Governor Wolf Joins Federal, State and Local Officials to Open New Lower Hill Infrastructure in Pittsburgh

Pittsburgh, PA – Governor Tom Wolf today joined federal, state and local officials, along with the Sports and Exhibition Authority and Urban Redevelopment Authority, to officially open new streets in the Lower Hill Infrastructure Project in Pittsburgh.

“Through our work with the public and private sector on this project, we are working to correct a mistake made almost 70 years ago,” said Governor Tom Wolf. “This project begins to right that wrong, and will help to redevelop the lower hill area in a way that will not only bring value and enrich the land, but will link the Hill District to downtown and provide real benefits to this community.”

Today’s event marked the completion of the first portion of the project that included the construction of a new Fullerton Street that connects Bedford Avenue to Centre Avenue, along with a portion of Wylie Avenue joining Fullerton Street to Crawford Street.

Funding for the work was provided through an $11.5 million Redevelopment Assistance Capital Program (RACP) grant and $1 million of Transportation Alternatives Program (TAP) funding.

The infrastructure project has been designed, and is being constructed, as part of a planned Leadership in Energy and Environmental Design (LEED) for Neighborhood Development certification. It includes energy efficient street lighting, stormwater planters and street trees. Additionally, the design includes pedestrian and traffic safety improvements, upgrades to storm and sanitary lines, and improved bicycle connections.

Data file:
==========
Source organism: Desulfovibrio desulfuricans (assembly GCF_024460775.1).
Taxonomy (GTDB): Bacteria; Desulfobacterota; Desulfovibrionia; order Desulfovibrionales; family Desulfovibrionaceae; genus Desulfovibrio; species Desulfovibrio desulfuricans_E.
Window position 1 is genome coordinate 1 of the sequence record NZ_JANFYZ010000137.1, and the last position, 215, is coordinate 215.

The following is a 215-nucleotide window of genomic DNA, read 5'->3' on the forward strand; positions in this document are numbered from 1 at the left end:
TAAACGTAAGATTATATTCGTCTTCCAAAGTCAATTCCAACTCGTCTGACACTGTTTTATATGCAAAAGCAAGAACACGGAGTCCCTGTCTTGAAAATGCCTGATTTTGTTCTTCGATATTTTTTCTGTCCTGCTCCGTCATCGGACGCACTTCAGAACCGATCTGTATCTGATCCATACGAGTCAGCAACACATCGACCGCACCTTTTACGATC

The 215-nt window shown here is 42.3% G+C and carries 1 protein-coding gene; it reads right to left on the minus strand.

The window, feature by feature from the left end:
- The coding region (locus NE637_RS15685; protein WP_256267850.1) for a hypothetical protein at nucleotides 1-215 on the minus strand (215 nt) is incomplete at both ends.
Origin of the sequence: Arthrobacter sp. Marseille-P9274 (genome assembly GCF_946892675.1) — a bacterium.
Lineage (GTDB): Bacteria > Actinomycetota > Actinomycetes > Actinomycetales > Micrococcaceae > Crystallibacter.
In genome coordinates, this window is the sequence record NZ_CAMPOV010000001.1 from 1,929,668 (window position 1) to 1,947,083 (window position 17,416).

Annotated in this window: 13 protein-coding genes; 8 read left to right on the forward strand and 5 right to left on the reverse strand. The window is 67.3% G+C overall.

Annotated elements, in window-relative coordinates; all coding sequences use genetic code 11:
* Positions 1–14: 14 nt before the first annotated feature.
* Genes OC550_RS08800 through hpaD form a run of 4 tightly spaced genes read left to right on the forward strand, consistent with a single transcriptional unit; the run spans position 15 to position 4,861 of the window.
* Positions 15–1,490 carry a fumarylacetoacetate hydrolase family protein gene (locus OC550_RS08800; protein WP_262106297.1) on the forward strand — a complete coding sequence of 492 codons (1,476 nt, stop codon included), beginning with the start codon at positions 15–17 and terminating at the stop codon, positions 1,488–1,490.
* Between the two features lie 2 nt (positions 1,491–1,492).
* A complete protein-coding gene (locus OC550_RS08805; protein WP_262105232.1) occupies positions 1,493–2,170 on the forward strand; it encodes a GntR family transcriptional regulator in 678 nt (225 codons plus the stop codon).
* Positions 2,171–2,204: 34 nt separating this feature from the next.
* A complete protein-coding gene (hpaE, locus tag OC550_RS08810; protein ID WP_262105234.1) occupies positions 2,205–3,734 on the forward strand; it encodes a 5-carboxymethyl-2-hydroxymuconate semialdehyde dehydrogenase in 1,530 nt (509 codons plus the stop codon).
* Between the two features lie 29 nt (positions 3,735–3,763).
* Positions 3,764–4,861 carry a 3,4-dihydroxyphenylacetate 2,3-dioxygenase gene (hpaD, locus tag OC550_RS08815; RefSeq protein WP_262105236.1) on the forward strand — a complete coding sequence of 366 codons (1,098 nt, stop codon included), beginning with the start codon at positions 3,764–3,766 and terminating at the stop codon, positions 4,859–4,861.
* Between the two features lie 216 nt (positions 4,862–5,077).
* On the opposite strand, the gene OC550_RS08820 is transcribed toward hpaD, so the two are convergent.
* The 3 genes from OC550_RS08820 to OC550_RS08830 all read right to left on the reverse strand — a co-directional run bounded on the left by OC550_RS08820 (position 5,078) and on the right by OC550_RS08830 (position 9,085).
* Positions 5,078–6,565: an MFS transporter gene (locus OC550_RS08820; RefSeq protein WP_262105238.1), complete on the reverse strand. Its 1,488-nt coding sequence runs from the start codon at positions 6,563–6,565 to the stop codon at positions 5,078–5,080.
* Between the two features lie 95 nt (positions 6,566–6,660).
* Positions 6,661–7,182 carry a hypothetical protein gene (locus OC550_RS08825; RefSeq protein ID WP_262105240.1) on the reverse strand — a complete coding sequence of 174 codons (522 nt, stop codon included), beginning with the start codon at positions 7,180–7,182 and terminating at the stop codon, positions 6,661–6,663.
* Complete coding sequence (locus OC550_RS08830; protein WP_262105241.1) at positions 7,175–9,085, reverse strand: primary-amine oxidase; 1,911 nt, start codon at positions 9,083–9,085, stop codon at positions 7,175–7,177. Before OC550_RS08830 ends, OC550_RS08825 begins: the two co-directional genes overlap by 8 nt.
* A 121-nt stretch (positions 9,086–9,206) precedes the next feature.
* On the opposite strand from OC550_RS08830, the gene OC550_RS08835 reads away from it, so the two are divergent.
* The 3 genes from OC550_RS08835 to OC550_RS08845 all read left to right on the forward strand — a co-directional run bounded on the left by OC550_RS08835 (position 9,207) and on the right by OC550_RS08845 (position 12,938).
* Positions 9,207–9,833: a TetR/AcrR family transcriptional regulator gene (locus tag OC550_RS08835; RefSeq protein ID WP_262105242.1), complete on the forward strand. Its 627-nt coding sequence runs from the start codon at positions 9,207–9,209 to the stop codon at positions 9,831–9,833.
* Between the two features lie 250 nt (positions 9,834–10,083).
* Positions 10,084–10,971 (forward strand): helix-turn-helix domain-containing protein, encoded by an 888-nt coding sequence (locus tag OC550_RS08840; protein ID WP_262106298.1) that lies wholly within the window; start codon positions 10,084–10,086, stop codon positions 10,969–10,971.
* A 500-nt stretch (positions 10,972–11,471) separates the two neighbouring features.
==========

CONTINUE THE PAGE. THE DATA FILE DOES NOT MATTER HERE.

In the mid-1950s, the Lower Hill District was declared blighted resulting in 1,300 buildings on 95 acres being cleared, displacing over 8,000 people and 413 businesses. The ambitious plans for urban renewal never fully materialized and what was once a thriving community became mostly surface parking.

The Lower Hill Infrastructure Project will help to repair the mistakes of the 1950s and extend the economic strengths of Downtown to the Hill District. When complete, the development is projected to create 2,948 permanent jobs.


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